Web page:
With the score tied in the 92nd minute and heading for a well-deserved replay, Dean Hammond upended Memphis Depay to concede a penalty. Rooney coolly stepped up and slotted it away in front of the Stretford End to ensure his name would be on the back pages the following day despite his insipid performance. The following week, he proceeded to score a double at St James’ Park on the Wednesday night and scored the winner at Anfield that Sunday after another below par performance. I suppose that’s what the greats do — they produce the goods when they are not at their best. They step up for the big moments when their team needs them. His all-around performances were far removed from the swashbuckling days we love to remember, but he could still find the back of the net.
Fast forward to the present, when on Saturday morning I settled down to watch Stoke v Manchester United. One of the perks of living in the States is getting access to watch all the Premiership matches, even those that kick off at 3pm back home. After losing an unfortunate opening goal to a deflection, United proceeded to pummel Stoke, creating chance after chance. With 25 minutes to go, their talisman for so many years was brought off the bench when Rooney replaced Mata in an attempt to rescue the match.
United continued to probe, but to no avail. For years, Rooney was the first name on the team sheet. The only time he may have been required from the bench would be if the understudies didn’t manage to get the job done during a game he was allowed to rest. Under Mourinho, he’s had to accept this role, though I struggle to think of a game he’s came off the bench and made a significant impact the way Rashford does with his exhilarating pace.
Saturday was no different and with only three minutes left to play and United heading to defeat, I Facetimed my Dad to dissect the game and primarily discuss another ineffective substitute appearance performance by Rooney. I was greeted by a huge grin, which threw me, as my Dad is more of a glass half empty person in the immediate aftermath of a Manchester United defeat.
“What about Rooney’s goal?,” my dad asked. Now I was really thrown out my stride, as I sat and watched the clock tick down with the score at 1-0. “He’s broken the record.” With games being beamed from the U.K., there is normally a slight delay, but in this case, there was around a two-minute lag. Just as I began to believe my Dad was telling the truth, I notice Rooney standing over a free kick on the corner of the box. The rest, they say, is history.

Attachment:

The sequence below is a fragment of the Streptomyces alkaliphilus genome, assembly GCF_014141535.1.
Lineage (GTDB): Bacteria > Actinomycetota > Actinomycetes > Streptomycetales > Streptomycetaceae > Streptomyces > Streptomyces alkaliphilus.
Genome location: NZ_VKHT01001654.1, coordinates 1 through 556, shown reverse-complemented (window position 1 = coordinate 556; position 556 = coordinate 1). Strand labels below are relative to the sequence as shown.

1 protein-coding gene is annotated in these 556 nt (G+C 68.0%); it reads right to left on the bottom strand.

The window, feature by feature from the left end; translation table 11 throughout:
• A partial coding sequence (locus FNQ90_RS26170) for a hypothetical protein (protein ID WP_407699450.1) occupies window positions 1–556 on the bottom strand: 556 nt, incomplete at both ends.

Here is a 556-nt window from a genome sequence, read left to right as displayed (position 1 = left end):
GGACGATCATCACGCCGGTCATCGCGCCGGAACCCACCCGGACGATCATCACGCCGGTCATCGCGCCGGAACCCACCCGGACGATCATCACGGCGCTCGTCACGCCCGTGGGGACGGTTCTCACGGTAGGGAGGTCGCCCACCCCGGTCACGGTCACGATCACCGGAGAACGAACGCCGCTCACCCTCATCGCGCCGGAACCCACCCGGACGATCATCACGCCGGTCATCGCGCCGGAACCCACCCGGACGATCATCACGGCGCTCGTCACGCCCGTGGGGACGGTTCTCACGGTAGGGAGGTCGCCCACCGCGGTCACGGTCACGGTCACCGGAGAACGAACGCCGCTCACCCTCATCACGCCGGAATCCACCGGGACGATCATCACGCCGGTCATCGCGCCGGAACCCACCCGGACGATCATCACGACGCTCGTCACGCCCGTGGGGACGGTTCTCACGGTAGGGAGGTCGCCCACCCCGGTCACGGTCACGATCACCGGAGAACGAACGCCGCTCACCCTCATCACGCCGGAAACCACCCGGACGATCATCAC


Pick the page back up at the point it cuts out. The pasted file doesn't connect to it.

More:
Over the past couple of years as a United fan, I would be lying if I didn’t say that Rooney has frustrated me. He’s been a shadow of his former self and playing against him confirmed my suspicions, but as I watched him whip in that world class free kick to break one of the most sought-after records in world football and then sprint to get the ball to try and get the winner, I realised why he truly is a United great.
No one could have begrudged him an exuberant celebration after scoring a last minute equaliser to break a 40-year old record, but that’s not Rooney. He’s a winner. Darren Fletcher said it best when he said, “most strikers are selfish but Rooney is selfless.” Never has a truer word been spoken. He’s broken these goal scoring records and still been a team man. If he was my teammate, I would run through a brick wall for him and I suspect that’s why so many of his ex-teammates have protected him in the media while he’s not been at his best. It’s exactly what I would do for someone that had put his body on the line for the team while still grabbing vital goals.
Left midfield, right midfield, center midfield he’s played everywhere. Even at his best, he did the graveyard shift to accommodate other luxury players. Did he like it? Probably not, but he did it for the good of the team. Not many superstars do that. I’ve played out of position and never batted an eye lid because I knew if I didn’t, I wouldn’t be in the team. Guys like Wayne Rooney didn’t need to worry about that, but still did it with no complaints.
So whether it’s as a United fan, England fan, opposition fan or as a fellow professional footballer, we should all recognise his fantastic achievements and how he embodies all the values that fans and players in our country love. I will be forever grateful I made my move to Dumbarton and missed out on the opportunity of playing against Everton. While I know for sure I wouldn’t have made a dent on a young Wayne Rooney’s confidence if I had matched up against him, I also know he could have severely damaged mine and who knows where my career would have gone.